If internet is the No. 1 factor in terms of choosing a venue, you would think that would be reflected in the request for proposal. But normally it isn't. Internet infrastructure is high-impact and high-priority, but in terms of what is asked of the venue, it's low on the list. Meeting planners will spend a lot of time specifying the meeting room layout, the food and beverage elements, the concessions that are needed, etc., but internet is below all of that in the RFP. To make sure it gets prioritized properly, we've got to better equip meeting planners to ask the right questions and evaluate what they need for an event by properly capturing data on bandwidth and internet usage from their previous events. As a result of this research, IACC is working with technology companies [to promote] products that are hitting the market to provide lots of really valuable data on internet consumption for a meeting so that meeting planners can pick that data up and hand it to the venues that they're consider for next year's event. We're also looking to develop a simple app for the iPhone and Android systems that will provide planners with the key information they need to gather when evaluating a venue for internet capabilities, so when they're onsite at a property they're considering they can determine quite literally whether it is up to speed.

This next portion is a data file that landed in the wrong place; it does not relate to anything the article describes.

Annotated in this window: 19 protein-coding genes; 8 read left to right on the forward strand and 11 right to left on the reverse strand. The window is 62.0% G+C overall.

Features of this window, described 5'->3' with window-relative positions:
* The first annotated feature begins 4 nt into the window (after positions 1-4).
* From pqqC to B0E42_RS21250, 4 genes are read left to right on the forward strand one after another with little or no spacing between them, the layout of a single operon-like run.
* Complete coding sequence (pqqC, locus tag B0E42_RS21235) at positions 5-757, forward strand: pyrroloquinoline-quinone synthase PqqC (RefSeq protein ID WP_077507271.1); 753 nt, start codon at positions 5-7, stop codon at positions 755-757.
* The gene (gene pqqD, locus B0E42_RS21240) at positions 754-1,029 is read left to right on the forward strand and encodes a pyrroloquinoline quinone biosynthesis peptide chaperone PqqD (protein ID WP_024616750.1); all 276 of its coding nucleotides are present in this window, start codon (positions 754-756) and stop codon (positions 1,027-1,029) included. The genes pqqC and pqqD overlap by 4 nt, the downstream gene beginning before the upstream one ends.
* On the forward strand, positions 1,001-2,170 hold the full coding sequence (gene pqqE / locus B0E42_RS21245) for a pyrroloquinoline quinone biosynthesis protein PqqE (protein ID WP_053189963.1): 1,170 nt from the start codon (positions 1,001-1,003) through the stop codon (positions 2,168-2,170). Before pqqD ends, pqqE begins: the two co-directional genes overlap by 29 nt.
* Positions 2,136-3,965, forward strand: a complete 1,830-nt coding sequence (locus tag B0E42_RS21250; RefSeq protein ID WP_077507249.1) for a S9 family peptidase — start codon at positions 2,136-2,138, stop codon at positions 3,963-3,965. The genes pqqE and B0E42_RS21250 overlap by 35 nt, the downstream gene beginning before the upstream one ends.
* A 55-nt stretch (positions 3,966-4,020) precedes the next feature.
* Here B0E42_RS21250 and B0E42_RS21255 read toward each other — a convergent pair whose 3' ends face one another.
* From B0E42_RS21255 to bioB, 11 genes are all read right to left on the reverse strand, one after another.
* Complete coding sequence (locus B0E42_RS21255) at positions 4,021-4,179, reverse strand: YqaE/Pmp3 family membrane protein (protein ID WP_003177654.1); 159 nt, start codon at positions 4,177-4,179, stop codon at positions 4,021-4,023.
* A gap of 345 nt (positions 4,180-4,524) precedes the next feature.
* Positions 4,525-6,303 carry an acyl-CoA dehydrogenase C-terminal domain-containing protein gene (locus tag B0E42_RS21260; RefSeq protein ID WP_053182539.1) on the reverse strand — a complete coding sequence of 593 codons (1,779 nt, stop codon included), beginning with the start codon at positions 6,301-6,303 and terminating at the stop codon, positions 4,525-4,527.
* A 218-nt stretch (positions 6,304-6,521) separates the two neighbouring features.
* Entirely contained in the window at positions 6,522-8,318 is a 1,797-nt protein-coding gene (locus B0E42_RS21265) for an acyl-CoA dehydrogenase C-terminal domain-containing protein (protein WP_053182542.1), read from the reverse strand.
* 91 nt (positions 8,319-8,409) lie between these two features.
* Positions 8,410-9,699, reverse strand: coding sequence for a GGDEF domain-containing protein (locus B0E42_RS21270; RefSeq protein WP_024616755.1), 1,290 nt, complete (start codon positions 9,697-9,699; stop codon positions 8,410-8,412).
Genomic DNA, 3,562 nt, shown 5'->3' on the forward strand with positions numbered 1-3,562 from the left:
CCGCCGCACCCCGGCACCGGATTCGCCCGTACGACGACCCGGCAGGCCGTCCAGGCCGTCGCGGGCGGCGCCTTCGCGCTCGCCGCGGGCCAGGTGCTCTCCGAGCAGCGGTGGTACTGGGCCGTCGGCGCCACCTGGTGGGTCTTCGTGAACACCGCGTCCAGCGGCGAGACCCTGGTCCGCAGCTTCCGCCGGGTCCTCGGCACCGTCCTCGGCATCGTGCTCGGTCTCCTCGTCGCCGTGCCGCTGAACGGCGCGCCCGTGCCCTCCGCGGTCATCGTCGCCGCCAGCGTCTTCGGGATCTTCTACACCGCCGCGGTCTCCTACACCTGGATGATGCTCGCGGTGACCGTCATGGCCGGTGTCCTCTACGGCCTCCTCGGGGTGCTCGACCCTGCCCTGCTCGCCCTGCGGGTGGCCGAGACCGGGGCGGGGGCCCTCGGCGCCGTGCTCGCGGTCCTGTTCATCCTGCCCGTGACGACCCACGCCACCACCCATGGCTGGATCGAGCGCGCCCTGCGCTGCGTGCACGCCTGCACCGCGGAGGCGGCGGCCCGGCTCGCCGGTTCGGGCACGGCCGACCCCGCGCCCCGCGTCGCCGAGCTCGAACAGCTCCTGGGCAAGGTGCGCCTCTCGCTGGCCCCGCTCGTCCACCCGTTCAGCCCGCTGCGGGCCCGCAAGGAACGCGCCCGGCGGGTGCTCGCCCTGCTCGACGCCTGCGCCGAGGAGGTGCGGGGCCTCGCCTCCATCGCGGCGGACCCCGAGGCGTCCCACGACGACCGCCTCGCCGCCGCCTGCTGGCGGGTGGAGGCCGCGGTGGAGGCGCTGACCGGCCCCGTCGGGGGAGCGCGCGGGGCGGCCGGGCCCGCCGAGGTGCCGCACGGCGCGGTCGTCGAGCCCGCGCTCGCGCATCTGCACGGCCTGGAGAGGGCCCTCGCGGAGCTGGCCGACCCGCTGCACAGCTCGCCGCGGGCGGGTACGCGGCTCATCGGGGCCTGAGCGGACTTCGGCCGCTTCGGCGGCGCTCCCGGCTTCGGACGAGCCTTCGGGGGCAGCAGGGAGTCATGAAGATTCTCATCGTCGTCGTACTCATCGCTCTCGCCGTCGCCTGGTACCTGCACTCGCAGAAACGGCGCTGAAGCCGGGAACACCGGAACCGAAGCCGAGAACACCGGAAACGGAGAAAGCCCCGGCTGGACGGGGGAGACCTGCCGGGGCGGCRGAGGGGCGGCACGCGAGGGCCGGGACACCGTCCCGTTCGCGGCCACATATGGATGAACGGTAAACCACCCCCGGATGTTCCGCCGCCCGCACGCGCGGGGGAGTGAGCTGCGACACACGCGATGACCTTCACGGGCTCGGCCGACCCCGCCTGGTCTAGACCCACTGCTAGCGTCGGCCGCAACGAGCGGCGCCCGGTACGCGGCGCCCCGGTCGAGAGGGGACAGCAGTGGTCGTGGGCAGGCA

Because it's so critical, your report suggests that internet infrastructure is becoming an important consideration in contingency planning. Is that right?